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Minerva: Six Sisters Series    by M. C. Beaton order for
by M. C. Beaton
Order:  USA  Can
Robinson, 2012 (2012)
* *   Reviewed by Mary Ann Smyth

Minerva Armitage has been given a less than pleasant task. She must journey to London from the small country village where she has lived her entire life, to stay with old Lady Godolphin, who will present Minerva to society during a week of festivities. Her task is to find a very rich husband. Since this is where many such liaisons are made, her father, the local vicar, has high hopes that Minerva will save the family from financial ruin.

The vicar has five younger daughters, all of whom will eventually need dowries; twin sons whose school fees must be paid; a pack of superb hunting dogs that need constant care and breeding by a handsomely paid keeper of the hounds; an old house that demands constant upkeep; a stable of hunters; and a wife who is constantly in a state of vapors.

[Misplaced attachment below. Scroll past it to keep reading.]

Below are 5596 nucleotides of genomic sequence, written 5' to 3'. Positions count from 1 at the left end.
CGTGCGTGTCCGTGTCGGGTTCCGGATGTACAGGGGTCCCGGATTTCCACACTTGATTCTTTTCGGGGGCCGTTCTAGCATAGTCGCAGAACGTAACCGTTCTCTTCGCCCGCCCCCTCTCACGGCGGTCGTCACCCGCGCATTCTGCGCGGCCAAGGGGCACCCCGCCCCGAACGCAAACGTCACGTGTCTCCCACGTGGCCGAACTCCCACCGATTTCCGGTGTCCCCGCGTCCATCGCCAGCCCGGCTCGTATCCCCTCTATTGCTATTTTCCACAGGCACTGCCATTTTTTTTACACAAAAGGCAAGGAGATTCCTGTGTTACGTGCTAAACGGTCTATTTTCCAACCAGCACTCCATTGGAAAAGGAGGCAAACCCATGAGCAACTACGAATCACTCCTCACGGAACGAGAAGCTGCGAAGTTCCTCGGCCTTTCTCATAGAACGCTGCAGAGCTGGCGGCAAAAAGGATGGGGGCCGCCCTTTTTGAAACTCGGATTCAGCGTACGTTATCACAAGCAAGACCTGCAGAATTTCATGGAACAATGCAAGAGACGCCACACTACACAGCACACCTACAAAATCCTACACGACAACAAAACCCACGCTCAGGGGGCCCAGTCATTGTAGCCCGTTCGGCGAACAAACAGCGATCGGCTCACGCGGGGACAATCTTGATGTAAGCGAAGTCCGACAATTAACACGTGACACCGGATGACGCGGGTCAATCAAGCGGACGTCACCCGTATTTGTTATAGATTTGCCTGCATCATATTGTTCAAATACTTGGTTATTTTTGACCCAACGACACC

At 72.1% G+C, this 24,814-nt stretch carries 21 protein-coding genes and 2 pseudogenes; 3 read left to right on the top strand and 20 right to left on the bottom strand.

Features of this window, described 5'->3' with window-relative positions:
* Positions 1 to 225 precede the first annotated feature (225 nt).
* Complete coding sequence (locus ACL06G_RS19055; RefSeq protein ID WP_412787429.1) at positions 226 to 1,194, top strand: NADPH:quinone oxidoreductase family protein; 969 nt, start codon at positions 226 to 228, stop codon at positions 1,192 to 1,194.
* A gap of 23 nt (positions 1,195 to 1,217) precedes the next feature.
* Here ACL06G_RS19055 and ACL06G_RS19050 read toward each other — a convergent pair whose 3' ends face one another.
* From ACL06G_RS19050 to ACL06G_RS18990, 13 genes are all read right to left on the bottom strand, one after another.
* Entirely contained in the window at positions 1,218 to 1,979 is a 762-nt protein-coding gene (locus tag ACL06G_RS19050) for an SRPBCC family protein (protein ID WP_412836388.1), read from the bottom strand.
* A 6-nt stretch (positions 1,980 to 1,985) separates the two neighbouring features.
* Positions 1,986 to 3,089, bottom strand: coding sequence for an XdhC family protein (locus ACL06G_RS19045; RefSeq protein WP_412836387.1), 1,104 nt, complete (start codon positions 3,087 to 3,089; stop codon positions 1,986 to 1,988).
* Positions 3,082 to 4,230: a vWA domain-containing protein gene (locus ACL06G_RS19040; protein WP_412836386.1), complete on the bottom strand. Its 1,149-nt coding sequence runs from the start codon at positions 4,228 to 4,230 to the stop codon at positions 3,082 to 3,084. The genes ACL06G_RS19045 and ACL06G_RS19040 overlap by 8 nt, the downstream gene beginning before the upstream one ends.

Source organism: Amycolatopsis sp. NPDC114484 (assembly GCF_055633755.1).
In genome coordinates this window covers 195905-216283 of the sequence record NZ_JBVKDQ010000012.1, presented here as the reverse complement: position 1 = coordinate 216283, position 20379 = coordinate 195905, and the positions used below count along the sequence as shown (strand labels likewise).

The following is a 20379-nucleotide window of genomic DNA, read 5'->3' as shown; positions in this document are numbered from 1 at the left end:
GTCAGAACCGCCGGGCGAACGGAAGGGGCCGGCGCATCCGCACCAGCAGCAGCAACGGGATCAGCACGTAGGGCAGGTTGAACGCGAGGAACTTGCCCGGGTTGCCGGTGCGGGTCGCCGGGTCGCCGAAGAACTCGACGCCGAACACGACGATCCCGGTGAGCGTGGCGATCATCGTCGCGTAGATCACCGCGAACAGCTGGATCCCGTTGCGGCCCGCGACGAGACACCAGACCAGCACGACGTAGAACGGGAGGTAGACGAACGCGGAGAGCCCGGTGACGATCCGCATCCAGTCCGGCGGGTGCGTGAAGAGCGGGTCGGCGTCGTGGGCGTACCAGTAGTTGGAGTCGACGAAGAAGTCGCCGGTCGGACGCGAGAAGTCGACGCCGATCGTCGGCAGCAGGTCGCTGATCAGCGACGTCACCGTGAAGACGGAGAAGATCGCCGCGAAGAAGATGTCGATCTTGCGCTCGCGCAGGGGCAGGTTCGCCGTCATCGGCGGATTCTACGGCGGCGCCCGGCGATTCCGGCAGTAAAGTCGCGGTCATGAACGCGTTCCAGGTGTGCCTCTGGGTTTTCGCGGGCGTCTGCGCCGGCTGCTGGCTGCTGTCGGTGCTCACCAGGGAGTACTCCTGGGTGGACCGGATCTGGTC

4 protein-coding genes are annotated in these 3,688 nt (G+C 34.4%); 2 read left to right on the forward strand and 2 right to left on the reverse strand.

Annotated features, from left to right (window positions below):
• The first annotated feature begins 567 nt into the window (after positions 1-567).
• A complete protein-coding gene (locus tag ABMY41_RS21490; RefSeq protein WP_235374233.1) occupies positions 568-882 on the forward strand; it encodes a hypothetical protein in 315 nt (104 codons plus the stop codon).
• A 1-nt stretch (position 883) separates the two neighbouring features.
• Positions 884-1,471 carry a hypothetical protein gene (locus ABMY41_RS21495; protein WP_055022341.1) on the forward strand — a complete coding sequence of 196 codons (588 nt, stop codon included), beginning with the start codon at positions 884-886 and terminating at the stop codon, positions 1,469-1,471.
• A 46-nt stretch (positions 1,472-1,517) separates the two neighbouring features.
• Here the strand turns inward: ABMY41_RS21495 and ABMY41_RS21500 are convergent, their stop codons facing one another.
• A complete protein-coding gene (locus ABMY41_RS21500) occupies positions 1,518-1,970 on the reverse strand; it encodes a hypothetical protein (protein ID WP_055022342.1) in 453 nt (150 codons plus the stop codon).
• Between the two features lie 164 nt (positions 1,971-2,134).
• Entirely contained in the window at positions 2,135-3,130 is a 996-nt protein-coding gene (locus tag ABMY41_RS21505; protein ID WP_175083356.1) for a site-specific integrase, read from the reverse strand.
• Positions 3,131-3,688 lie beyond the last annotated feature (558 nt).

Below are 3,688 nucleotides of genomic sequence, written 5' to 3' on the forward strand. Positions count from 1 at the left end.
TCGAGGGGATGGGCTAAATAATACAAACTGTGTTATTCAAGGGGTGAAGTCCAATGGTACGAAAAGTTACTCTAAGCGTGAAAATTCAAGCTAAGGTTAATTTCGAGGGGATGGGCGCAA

Minerva, feeling like a piece of meat at the butcher's, is not happy to place herself on the market. But she is a dutiful daughter and sets off for London to meet the disreputable Lady Godolphin who is to present Minerva at Court.

What ensues for poor Minerva forms the plot of this delightful Regency romance (there are five more novels about the Armitage sisters in the series). Minerva meets and greets potential suitors. Her 'country bumpkin' ways endear her to several men whom she would not take home to Papa. She has her eye on one, but he seems off limits to her. And besides, he laughs at her too much and he's too old.

Minerva, written by extremely prolific author M.C. Beaton, is the first of her many series. She also writes the Hamish Macbeth mysteries about a constable in a small Scottish village. This series, as well as another about Agatha Raisin (who has retired from the business world to kick up her heels in a small village in England) vie to make her top of my list of favorite authors. Beaton has afforded me many hours of pleasurable reading.

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